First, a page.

When reading about the Surly Pugsley on Sheldon Brown's site, I found the asymmetrical frame and fork ends to be a brilliant idea. I don't know if I'm allowed to post images here from the sites of others, so instead here's a link to an image on Sheldon's site for you to check out, and better understand what I'm referring to.
I'm sure there's a good reason for this, but why don't more bikes with normal-width tires use this system, at least on the rear wheel? This would allow the building of rear wheels with no dish, making them stronger. The main objection I can think of is that the drive side crank arm would not clear the chain stay unless the stay was bent in a dog leg shape right behind the rear-most arc of the crank arm. This would weaken the stay, but it could be beefed up to compensate. This Clyde for one would gladly accept the extra weight in exchange for a stronger rear wheel.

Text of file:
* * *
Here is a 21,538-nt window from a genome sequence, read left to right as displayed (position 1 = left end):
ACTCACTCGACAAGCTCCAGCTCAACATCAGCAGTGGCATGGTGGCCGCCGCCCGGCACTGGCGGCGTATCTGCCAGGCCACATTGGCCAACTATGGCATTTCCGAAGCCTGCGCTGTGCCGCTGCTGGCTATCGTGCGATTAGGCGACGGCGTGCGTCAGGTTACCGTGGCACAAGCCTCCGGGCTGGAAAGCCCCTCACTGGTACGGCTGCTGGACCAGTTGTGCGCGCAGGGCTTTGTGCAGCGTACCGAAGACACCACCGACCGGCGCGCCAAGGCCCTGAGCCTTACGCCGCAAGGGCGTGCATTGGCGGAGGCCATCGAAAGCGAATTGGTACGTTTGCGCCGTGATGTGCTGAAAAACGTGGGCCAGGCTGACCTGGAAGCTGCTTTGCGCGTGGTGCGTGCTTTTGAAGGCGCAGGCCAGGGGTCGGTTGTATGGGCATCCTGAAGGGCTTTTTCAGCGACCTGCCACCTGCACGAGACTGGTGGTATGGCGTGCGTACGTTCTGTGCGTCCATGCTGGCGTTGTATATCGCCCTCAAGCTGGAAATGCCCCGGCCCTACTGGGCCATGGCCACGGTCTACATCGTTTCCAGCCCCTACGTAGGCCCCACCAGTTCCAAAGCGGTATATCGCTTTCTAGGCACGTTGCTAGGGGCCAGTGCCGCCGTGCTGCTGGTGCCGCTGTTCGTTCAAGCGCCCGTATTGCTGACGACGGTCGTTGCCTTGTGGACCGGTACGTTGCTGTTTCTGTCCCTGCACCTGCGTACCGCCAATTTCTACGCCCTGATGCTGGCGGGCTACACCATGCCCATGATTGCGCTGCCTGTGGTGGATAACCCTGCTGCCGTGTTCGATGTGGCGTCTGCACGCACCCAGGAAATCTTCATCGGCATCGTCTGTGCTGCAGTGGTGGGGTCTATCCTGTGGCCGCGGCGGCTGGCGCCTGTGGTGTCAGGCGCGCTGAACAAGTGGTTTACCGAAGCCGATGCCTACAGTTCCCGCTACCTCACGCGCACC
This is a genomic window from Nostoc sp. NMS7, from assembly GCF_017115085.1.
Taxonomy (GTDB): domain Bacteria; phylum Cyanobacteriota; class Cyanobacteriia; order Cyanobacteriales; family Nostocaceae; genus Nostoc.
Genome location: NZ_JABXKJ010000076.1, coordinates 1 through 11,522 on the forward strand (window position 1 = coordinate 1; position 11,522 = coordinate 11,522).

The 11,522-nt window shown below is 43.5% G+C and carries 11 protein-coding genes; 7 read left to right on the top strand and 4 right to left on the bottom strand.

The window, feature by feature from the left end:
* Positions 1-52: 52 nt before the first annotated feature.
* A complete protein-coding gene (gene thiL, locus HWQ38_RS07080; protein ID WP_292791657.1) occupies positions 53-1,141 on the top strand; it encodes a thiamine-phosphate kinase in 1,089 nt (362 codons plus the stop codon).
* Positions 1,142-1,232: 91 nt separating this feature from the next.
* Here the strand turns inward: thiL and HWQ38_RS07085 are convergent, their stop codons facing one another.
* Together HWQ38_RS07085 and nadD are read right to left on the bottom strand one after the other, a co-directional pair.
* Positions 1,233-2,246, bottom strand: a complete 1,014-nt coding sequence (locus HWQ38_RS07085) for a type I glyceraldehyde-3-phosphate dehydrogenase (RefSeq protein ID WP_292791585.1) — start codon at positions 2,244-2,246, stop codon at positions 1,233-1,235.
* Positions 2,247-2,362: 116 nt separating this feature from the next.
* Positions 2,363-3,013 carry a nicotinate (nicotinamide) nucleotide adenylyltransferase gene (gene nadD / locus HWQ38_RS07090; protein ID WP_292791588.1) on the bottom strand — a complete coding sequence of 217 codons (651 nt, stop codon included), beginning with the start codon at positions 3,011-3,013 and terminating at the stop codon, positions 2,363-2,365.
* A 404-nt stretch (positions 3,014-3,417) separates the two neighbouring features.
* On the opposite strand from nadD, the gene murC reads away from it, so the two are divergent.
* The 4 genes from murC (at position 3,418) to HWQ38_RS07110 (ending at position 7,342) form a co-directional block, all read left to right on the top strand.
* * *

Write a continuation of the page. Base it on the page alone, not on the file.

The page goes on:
Perhaps even existing old steel frames could be asymmetrically bent to create a zero-dish setup. If there are any spacers on the non drive-side of the rear hub, you would want to remove them, then bend the non drive-side dropout in toward the frame's center-line a little, if possible. The drive side would be bent out to align a zero-dish wheel to the frame center-line . This would move the drive-side dropout ahead of it's opposite number, so horizontal dropouts would be required to allow the axle to be installed perpendicular to the frame's center-line. And the dropouts would have to be bent back into being parallel with the center line, as well.
Hmmm, perhaps it's time to experiment on that freebie xmart gas pipe MTB frame I've got out in the shop...